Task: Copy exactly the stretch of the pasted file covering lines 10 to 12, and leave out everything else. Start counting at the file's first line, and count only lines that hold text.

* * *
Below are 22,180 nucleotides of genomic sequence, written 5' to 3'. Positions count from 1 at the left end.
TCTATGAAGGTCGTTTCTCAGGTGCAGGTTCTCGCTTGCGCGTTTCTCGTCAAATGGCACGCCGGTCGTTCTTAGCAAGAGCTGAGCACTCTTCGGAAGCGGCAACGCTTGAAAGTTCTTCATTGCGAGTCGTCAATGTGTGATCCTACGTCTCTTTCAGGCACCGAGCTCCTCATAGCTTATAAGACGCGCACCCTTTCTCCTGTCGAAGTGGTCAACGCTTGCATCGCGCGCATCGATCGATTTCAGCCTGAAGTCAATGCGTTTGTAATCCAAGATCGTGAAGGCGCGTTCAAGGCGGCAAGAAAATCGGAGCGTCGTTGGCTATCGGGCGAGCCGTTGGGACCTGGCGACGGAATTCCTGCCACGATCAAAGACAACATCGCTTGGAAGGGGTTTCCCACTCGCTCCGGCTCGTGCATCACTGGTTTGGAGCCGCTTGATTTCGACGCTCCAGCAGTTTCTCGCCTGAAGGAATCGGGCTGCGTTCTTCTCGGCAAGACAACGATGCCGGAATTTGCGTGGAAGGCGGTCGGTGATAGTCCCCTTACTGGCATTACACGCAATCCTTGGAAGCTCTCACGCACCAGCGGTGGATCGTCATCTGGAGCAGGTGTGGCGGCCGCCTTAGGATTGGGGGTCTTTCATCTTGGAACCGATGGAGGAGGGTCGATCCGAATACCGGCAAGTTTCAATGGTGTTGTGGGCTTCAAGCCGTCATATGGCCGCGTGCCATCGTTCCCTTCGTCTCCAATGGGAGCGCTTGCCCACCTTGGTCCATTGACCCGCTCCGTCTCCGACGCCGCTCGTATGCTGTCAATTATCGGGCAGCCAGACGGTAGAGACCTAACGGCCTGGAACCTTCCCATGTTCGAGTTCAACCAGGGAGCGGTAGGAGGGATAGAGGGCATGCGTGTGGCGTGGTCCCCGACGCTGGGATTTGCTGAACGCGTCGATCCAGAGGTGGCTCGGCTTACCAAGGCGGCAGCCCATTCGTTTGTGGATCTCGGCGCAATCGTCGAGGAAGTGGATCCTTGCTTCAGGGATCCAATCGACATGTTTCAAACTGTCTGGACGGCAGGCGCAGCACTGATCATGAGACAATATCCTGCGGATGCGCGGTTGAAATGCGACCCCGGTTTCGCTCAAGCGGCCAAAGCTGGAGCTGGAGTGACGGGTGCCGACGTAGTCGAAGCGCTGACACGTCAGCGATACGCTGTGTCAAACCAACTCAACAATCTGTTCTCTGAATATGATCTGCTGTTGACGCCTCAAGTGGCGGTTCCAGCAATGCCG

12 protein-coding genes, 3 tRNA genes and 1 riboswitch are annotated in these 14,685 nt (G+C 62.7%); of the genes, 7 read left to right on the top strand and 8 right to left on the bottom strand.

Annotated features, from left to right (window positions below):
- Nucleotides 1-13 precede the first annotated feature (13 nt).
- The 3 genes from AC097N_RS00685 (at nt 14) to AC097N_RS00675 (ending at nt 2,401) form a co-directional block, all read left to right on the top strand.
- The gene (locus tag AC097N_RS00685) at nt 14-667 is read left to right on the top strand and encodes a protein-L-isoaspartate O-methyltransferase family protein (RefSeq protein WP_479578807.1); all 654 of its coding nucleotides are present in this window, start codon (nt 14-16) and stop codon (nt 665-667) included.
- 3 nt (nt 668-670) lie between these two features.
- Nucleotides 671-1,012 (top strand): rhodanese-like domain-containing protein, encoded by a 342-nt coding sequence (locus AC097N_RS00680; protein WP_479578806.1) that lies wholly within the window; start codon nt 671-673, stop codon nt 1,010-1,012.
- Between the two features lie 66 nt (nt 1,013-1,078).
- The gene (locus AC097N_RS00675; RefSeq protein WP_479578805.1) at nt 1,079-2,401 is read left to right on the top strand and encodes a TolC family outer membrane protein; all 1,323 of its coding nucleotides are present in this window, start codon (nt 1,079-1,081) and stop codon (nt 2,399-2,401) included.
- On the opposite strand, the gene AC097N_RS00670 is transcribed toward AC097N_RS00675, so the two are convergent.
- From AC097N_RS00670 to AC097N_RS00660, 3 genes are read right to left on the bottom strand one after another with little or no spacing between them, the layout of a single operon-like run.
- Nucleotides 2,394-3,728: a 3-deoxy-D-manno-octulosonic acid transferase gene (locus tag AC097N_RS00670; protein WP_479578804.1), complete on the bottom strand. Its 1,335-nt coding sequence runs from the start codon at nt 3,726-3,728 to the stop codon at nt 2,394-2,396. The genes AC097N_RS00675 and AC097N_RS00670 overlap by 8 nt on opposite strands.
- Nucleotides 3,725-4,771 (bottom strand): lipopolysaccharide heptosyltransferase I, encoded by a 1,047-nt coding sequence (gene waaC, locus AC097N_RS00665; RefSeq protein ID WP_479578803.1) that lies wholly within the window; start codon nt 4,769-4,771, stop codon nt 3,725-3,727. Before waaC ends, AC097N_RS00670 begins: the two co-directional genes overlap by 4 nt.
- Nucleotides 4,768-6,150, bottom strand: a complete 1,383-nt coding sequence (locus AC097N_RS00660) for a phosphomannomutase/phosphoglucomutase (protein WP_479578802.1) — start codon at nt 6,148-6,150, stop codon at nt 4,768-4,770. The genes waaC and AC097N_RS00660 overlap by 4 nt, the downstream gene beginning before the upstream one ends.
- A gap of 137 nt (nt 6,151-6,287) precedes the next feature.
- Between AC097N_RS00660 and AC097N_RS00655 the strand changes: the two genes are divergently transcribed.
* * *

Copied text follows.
- Between the two features lie 66 nt (nt 1,013-1,078).
- The gene (locus AC097N_RS00675; RefSeq protein WP_479578805.1) at nt 1,079-2,401 is read left to right on the top strand and encodes a TolC family outer membrane protein; all 1,323 of its coding nucleotides are present in this window, start codon (nt 1,079-1,081) and stop codon (nt 2,399-2,401) included.
- On the opposite strand, the gene AC097N_RS00670 is transcribed toward AC097N_RS00675, so the two are convergent.